Political Notebook: Lara looks to break CA's political 'pinkceiling'
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It is a milestone several out LGBT lawmakers have failed to achieve over the last 23 years, winning statewide elected office in California.
The first to try to break through the Golden State's political "pink ceiling" is believed to have been Tony Miller , a gay man and Democratic lawyer who was appointed to the vacant secretary of state position in 1994. Miller, however, lost his bid that year for a full term in the position, and in 1998, he again came up short in his bid for lieutenant governor.
Sixteen years later gay former Assembly Speaker John A. Perez (D-Los Angeles) failed to survive the June 2014 primary race for state controller.
Now gay state Senator Ricardo Lara (D-Bell Gardens) is looking to prove that California voters will elect an openly LGBT person to serve in the state's executive branch of government. He is running in the 2018 election for the open insurance commissioner position, as the incumbent, Dave Jones , is term-limited from seeking re-election next year.
"We still in our state, we never have had an LGBT constitutional officer that has been elected," noted Lara, 42, who pulled papers to run in March. "I want to test where we are as LGBT elected officials and test our ability to be elected at the state level. If I win, it would be monumental."
His doing so "opens the door," said Lara, to seeing an LGBT person someday be elected attorney general or governor of California. In terms of next year's races, however, Lara so far is the only LGBT candidate running for a statewide office. He likely will be the only one.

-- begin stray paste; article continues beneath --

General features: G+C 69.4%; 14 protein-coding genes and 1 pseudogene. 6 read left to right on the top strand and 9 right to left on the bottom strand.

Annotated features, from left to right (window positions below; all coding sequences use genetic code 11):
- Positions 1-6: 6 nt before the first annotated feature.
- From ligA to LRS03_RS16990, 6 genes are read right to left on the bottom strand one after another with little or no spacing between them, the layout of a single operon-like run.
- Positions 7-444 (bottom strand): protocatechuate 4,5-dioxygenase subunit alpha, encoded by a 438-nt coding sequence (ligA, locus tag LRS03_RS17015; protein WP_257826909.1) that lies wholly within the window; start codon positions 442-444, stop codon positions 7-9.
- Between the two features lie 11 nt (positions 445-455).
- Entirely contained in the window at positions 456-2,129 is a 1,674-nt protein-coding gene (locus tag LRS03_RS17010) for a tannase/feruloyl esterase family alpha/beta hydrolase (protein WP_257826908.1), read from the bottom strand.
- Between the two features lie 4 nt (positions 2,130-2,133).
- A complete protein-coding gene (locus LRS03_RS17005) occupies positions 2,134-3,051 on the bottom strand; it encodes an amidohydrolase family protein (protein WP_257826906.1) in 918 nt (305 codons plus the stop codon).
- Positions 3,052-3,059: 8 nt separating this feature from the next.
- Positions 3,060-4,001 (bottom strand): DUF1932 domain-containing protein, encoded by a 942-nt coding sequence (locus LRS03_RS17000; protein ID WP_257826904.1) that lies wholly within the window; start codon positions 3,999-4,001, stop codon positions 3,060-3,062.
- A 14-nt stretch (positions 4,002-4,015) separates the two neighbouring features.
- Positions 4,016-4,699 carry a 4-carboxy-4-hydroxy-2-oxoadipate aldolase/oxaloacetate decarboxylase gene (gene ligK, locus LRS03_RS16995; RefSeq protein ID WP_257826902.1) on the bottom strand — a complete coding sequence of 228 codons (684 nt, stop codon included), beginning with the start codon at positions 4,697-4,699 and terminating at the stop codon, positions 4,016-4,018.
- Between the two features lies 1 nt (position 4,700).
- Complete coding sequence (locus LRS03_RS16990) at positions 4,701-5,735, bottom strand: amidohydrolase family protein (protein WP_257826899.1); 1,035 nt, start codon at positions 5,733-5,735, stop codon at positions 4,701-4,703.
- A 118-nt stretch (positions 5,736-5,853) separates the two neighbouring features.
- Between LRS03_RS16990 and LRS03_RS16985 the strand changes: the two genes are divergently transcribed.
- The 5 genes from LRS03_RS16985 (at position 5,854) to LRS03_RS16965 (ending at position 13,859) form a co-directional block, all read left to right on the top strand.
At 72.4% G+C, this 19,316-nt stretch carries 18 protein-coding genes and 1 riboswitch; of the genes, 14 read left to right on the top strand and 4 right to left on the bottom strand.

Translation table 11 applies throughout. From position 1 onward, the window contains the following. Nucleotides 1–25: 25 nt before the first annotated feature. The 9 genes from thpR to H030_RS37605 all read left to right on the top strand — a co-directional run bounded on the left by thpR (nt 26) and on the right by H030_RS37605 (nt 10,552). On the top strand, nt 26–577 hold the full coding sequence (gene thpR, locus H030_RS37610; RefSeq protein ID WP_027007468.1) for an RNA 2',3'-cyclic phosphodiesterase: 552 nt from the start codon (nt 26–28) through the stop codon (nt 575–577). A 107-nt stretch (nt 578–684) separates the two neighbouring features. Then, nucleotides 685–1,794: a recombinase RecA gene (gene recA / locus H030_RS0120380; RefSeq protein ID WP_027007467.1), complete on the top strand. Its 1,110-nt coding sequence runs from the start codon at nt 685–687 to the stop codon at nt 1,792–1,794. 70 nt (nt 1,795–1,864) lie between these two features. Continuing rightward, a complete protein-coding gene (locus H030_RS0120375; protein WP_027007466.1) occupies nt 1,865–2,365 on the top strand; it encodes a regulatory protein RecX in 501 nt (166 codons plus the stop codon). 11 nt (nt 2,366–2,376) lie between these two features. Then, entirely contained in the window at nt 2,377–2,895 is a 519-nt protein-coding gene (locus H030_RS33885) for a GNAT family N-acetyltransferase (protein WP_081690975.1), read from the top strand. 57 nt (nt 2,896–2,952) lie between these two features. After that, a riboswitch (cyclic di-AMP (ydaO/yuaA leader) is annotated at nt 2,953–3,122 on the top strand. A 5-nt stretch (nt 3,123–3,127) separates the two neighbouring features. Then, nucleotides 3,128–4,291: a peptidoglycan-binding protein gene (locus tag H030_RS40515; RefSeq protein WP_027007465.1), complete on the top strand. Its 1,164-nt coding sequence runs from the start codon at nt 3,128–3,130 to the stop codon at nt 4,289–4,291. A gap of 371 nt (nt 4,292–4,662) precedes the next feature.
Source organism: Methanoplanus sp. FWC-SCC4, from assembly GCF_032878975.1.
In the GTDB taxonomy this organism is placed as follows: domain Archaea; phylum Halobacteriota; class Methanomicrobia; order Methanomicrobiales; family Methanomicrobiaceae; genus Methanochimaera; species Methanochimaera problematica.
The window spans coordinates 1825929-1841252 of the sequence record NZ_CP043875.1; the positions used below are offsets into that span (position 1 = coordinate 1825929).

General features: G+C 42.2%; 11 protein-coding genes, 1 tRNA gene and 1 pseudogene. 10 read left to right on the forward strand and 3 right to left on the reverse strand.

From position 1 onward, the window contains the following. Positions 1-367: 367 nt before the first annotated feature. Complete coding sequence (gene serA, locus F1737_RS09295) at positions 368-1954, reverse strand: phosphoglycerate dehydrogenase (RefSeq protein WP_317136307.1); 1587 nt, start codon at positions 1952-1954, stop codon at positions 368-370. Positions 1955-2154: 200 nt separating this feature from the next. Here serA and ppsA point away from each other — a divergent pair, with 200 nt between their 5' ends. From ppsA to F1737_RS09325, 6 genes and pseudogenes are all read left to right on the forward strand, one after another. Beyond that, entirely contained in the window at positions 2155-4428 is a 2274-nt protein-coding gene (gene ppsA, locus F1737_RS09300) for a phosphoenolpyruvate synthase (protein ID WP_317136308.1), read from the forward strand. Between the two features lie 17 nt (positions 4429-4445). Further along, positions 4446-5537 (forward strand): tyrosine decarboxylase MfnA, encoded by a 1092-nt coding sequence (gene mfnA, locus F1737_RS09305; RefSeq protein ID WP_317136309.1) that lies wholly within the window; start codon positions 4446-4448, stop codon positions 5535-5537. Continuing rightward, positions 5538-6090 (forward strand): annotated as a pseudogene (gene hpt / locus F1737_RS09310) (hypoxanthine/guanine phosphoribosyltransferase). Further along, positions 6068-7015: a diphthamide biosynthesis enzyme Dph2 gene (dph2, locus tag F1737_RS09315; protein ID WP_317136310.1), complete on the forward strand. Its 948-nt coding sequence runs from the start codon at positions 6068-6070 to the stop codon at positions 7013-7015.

As of now, it looks like Lara could potentially cakewalk into higher office as no one else has yet to announce a bid for insurance commissioner.
"I don't want to jinx it, but I am expecting someone to run and that I will have an opponent," he said.
The Bay Area Reporter sat down with Lara Friday, June 16 while he was in San Francisco for a news conference to announce state lawmakers had granted California Attorney General Xavier Becerra the authority to inspect facilities in the state used to house people facing deportation by federal authorities. He also attended a fundraiser that night co-hosted by Bay Area Latino LGBT leaders, his first official campaign event in San Francisco.
While he was unable to return for this year's Pride parade, which he previously has participated in, Lara does plan to spend significant time in the Bay Area campaigning. He already has held several events in the East Bay.
"Name recognition will be a challenge in my race," said Lara, as he is running for a down ballot position that is sure to be overshadowed by the race to succeed Governor Jerry Brown next year. "I look forward to meeting voters here in San Francisco and throughout the Bay Area."
Born and raised in East Los Angeles, Lara graduated from San Diego State University with a double major in journalism and Spanish. After working for a number of years as a legislative staffer, he was first elected to the Assembly in 2010 and then to the Senate in 2012, becoming the first openly gay person of color to serve in the Statehouse's upper chamber.